“Peak oil” is the time when the maximum rate of global petroleum production is reached. After this, the rate of production enters a terminal state of decline. The problems in the energy industry are best understood by analyzing three numbers: 91, 86 and 90.
“91” is the lack of infrastructure investment. The United States has only 91 days of petroleum storage.
“86” is what developing countries have steadily increased production to: 86 million barrels per day. This does not appear to be a problem until you realize that the world has not had a significant oil discovery in 40 years and countries like China have one-third the consumption of oil and four times the consumers.
“90” is the percent of the world’s unaudited reserves. This number becomes even more alarming when you learn that the reserves that are audited show flat or declining production. If the audited companies can’t find and replace reserves, it seems impossible that the unaudited national oil companies would be able to perform significantly better.
I am able to understand the problems in the industry as my education and experience includes more than a decade of operations and financial oilfield experience. My background has exposed me to every segment of the energy industry and provided me with the knowledge of how the industry works and where problems could arise.
Consider world oil production oil over time. From the 1930s to the 1970s, the U.S. and Europe were the primary consumers of oil, and discoveries of new oil fields kept the world’s market adequately supplied. During the early 1970s, the United States experienced its first significant supply disruption.
As predicted, in 1958, by M. King Hubbard, a Shell Oil geologist, domestic production peaked in 1970 and the problem was intensified as OPEC countries restricted exports in 1973. The short-term supply disruption and resulting price spikes created fuel shortages and provided a glimpse of the problems of developing an economy with constrained energy resources.
The 1970s were a trial run at the inconvenience of living in a world dependent on a non-renewable energy source. This time, the problem is not local—it’s global.
Domestic oil-production declines and the oil crisis in the 1970s were solved with a decade of infrastructure investment to build drilling rigs, distribution networks, refineries and ocean-going tankers. As U.S. supplies continued on an irreversible decline, production was now coming from the highest-quality, land-based oil fields in the Middle East.
During the 1980s and 1990s, demand was in check as China and India began to industrialize. Consumption was primarily limited to developed nations that were building sprawling suburbs, inefficient transportation and finding ways to make lives more convenient.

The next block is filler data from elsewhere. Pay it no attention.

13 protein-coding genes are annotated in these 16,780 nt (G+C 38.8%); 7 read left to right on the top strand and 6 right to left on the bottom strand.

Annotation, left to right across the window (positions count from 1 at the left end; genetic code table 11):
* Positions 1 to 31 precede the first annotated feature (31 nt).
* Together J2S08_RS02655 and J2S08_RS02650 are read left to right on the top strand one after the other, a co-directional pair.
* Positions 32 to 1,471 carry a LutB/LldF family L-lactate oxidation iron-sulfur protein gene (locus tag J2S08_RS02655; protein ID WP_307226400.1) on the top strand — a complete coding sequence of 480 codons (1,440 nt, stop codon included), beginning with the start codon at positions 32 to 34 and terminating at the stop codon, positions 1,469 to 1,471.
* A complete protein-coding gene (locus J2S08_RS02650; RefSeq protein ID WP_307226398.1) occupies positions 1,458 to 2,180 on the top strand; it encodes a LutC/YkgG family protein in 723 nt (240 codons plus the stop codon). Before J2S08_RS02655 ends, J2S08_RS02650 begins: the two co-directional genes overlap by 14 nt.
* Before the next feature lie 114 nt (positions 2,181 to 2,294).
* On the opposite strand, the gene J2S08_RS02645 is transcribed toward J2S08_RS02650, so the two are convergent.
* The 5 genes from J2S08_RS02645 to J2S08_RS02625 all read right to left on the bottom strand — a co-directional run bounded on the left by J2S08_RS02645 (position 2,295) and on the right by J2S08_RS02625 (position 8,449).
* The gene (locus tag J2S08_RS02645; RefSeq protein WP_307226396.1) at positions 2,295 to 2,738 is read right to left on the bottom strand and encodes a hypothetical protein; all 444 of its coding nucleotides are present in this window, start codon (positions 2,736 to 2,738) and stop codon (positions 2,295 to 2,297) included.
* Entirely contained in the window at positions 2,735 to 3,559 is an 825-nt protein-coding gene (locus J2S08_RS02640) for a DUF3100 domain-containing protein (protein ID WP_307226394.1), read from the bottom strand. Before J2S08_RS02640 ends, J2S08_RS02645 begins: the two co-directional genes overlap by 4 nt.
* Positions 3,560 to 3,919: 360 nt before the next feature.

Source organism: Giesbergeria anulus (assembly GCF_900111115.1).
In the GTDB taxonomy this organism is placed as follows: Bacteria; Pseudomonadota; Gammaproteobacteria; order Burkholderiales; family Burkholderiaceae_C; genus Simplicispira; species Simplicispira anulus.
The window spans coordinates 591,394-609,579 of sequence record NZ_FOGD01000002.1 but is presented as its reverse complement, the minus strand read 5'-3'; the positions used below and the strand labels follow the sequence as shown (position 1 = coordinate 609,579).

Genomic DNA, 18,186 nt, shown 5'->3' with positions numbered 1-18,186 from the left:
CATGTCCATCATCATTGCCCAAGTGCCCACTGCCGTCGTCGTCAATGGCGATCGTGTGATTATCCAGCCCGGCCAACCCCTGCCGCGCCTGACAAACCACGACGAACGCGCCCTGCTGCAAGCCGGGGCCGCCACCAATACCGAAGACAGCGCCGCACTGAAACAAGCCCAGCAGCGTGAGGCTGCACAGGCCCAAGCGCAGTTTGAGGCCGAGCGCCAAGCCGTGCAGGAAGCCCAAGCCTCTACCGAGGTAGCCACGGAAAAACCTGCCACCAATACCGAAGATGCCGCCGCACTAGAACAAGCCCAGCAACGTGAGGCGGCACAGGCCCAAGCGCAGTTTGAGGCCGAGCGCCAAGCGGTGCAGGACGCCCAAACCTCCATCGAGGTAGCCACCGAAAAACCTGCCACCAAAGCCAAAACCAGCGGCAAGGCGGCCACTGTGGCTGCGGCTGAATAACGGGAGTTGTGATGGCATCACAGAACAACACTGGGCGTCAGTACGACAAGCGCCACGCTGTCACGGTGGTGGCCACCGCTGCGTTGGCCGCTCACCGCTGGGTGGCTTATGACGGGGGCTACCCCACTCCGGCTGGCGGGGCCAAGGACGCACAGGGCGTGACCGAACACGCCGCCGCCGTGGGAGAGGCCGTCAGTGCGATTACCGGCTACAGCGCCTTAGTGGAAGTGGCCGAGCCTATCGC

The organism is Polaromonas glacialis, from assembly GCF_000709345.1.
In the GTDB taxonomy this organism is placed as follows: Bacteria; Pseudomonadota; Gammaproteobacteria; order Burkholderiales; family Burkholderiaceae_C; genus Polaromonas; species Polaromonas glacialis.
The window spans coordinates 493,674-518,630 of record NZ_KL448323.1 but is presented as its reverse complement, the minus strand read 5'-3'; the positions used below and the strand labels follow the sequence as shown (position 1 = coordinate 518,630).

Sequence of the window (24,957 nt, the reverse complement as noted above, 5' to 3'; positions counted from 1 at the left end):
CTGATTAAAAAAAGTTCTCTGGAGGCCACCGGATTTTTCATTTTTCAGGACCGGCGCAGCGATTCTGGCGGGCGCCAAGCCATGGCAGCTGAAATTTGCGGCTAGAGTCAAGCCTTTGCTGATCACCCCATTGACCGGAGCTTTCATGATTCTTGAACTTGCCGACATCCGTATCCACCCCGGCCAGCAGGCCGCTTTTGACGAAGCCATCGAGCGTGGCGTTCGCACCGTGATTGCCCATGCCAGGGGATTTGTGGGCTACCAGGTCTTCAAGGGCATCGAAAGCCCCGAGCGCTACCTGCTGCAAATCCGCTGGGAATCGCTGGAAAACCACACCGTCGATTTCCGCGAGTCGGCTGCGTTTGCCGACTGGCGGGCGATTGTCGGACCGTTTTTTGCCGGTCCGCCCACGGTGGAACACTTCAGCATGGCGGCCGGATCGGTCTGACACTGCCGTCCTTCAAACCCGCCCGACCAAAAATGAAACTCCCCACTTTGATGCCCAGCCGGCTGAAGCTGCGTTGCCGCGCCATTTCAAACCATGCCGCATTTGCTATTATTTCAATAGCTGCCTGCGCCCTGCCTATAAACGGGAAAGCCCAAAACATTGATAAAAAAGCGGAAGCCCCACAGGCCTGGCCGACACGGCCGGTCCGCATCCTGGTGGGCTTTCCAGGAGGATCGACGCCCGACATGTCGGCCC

Unexplained low oil prices made only the lowest-risk exploration feasible, reduced infrastructure investments to maintenance and rendered alternative energy sources impractical.
At the turn of the millennium, China and India began to dramatically increase their consumption from a worn-out energy infrastructure. In 2005, prices began to spike as petroleum supply from the world’s aging oil fields struggled to keep up with demand. Record rig counts and an intensive exploration effort found new reserves only in deep waters, tar sands and oil shales, which are expensive to produce and take five to 10 years to bring online.
The primary difference between the energy crisis in the 1970s and today is that, even if we find more oil, it will be hard to reach places and we do not have the equipment and people to produce it.
Following are my conclusions:
1. Peak oil production will occur by 2012. 2. Developing economies will gradually push prices up due to increasing demand. 3. Nationalism, supply disruptions or a downward revision to the world’s proven reserves will cause oil prices to spike dramatically.
4. The cost of almost everything will increase as oil has permeated every fabric of our lives.
5. There will continue to be a tremendous transfer of wealth from resource-poor nations to resource-rich nations, such as Russia, Venezuela, Saudi Arabia, Iraq and Iran.
Although peak oil is not a difficult concept, it is my objective to present the underlying data so people can be aware that this is a near-term issue that will have profound consequences that will affect your life. --Steve Crower
About the author: Steve Crower is a Denver-based energy investment banker with Starlight Investments LLC, and formerly in finance and operations for oilfield-service companies FMC Technologies and Network International, and an investment banker for Capital One Southcoast. Click for the PDF (starlight-investments-overview-may-2009) about Starlight Investments. Click for his movie presentation on peak oil: http://www.youtube.com/watch?v=jDIYgG0gSiY. Also see the blog post The Peak Oil Report From Starlight Investments’ Steve Crower.
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